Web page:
The Chief Executive Officer of AGI Mr. Seth Twum Akwaboah lamented that the concerns and expectations of the association was not captured in the 2019 budget.

According to the association’s president, the resources to make the initiatives under the 1D1F programme needed to be looked at as the resources to drive this sector was not pointed out.

“There was a review in the vat system with the introduction of the 5 percent flat vat. We had issues with it as far as manufacturers are concerned. We have raised these issues with the ministry of finance, we expect that in the 2019 budget, the concerns we raised will be addressed because the current state is not good enough”, he stressed.

Meanwhile, an economist and financial analyst Dr. Lord Mensah has cautioned government against unduly spending in the next financial year in order to strengthen its fiscal position.

Real GDP growth in the next fiscal year has been targeted at 5.4 percent, from 8.5 percent in 2017, whiles the total estimated revenue is GHS73 billion.

To ensure a collective share of the estimated revenue at all sectors of the economy for onward growth and development, Dr. Mensah stated that unwarranted government expenditure and large fiscal deficits are the key loopholes that could make the country vulnerable and lead to a return in the IMF programme.

It is estimated that the total revenue, grants and expenditure for the 2019 financial year are expected to hit an overall budget deficit of GHS14.5 billion. The amount translates to 4.2 percent of GDP.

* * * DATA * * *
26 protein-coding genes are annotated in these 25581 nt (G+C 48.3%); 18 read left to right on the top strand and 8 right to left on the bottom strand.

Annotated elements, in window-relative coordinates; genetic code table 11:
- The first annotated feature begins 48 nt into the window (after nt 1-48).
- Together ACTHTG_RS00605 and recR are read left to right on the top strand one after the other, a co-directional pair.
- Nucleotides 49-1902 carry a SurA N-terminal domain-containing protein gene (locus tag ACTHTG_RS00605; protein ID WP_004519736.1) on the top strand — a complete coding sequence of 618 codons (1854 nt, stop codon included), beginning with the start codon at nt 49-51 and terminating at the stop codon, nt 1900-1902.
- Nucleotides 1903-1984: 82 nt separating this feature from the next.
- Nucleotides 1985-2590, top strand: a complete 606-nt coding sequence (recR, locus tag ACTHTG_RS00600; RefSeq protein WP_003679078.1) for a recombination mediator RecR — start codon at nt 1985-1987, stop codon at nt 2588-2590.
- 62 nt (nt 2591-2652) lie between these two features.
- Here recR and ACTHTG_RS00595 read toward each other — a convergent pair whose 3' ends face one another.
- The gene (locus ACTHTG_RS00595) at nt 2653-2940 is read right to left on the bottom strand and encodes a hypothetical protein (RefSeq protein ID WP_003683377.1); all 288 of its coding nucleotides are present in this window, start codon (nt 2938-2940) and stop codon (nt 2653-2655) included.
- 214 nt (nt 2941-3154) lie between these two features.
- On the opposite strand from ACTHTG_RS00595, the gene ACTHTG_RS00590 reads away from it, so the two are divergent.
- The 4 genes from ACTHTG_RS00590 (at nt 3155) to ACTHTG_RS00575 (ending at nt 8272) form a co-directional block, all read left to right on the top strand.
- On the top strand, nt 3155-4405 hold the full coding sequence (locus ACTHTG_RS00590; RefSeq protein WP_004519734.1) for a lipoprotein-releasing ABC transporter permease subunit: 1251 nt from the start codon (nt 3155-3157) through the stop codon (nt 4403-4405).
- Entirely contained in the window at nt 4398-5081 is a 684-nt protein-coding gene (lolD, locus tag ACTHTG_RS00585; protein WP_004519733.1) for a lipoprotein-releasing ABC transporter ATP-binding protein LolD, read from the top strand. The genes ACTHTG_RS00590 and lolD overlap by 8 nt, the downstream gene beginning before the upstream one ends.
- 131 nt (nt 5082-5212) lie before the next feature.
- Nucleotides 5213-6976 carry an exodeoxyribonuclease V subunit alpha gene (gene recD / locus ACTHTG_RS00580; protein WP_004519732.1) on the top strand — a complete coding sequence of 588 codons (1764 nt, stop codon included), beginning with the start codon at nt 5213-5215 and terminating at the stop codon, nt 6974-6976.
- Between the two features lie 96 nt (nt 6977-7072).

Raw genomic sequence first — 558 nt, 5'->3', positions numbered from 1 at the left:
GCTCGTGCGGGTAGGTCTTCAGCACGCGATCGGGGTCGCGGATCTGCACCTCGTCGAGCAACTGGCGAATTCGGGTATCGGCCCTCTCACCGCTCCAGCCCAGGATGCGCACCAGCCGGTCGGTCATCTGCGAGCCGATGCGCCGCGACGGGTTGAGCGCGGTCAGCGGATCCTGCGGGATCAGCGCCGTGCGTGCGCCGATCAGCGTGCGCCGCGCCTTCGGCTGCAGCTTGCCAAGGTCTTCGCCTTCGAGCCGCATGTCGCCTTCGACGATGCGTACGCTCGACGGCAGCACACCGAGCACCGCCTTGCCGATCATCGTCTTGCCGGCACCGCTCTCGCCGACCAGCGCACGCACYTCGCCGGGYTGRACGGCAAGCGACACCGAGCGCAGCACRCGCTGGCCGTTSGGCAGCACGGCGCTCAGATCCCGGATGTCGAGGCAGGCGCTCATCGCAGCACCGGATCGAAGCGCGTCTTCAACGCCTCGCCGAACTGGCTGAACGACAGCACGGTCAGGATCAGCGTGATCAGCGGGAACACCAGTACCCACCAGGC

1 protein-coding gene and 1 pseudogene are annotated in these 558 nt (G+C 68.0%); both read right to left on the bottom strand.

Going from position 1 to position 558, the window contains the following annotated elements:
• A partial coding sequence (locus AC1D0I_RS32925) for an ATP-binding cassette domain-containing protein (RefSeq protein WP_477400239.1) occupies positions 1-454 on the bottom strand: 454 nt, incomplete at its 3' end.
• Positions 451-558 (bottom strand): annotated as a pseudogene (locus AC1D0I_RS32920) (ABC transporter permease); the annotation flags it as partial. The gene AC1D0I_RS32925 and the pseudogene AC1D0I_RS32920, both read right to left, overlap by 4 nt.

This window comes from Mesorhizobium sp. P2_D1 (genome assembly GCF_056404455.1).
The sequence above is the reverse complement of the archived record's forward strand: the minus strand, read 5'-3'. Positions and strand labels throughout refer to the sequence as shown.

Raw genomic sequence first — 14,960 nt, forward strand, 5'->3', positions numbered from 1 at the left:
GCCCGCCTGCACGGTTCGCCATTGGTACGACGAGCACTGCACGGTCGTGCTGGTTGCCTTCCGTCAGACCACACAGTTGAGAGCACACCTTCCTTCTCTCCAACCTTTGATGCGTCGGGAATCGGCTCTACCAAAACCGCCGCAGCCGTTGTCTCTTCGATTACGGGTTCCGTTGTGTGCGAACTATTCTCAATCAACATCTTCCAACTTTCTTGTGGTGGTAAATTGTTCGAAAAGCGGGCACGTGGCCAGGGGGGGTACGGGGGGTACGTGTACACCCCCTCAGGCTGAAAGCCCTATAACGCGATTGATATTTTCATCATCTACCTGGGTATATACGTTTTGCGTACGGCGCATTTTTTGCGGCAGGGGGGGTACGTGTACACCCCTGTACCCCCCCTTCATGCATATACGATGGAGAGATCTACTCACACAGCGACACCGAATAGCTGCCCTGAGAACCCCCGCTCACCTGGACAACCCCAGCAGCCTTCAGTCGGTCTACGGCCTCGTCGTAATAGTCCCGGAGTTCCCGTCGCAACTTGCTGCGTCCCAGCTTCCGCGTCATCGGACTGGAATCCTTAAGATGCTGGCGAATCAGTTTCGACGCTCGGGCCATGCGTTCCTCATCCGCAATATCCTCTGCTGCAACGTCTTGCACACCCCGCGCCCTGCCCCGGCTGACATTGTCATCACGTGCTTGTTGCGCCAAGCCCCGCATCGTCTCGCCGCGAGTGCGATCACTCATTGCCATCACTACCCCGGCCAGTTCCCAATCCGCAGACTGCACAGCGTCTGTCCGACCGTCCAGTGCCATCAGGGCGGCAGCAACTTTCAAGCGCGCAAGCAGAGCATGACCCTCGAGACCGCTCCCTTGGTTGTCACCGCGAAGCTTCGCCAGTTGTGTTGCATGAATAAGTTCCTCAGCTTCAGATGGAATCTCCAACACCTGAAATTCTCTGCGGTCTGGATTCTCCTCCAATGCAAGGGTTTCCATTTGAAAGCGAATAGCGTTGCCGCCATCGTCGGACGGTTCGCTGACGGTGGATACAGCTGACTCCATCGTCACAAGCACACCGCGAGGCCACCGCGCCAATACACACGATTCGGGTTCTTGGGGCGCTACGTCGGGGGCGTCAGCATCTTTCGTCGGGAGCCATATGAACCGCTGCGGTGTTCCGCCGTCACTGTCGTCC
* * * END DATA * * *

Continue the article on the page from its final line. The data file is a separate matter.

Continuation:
Dr. Mensah is however, advising government to be weary of creating huge deficit, as pursuing that would mean borrowing more in the capital market.

“We should be wise going forward in borrowing so that we will not go back to the IMF programme.  Borrow in-house obviously cripples the local economy. The economy is quite down. The few funds that are available in the space, government may to scramble with the private sector”. He said.


Professor of Economics at the Institute of Statistical, Social and Economic Research (ISSER)– University of Ghana, Peter Quartey, in an interaction with the Goldstreet Business stated the expectations of ISSER in the 2019 budget were largely met.

This was a result of the attainment of macro stability, modest growth rate in GDP and non-oil GDP as well as growth in the sectors.

He, however, said despite that the budget deficit was encouraging, the deficit target of 4.5 was too ambitious, and this would result in government cutting in on some spending.

With a budget allocation of Gh¢1.6 billion into the Free SHS policy, Prof. Quartey said although the proportion was huge, but was inadequate, calling for some reforms to taken in the sector.

Some of the reforms he noted were funding of less endowed schools, government taking the cost of tuition whiles parents paying for boarding fees and the measure of allowing people who have the means to pay do so.

By Dundas Whigham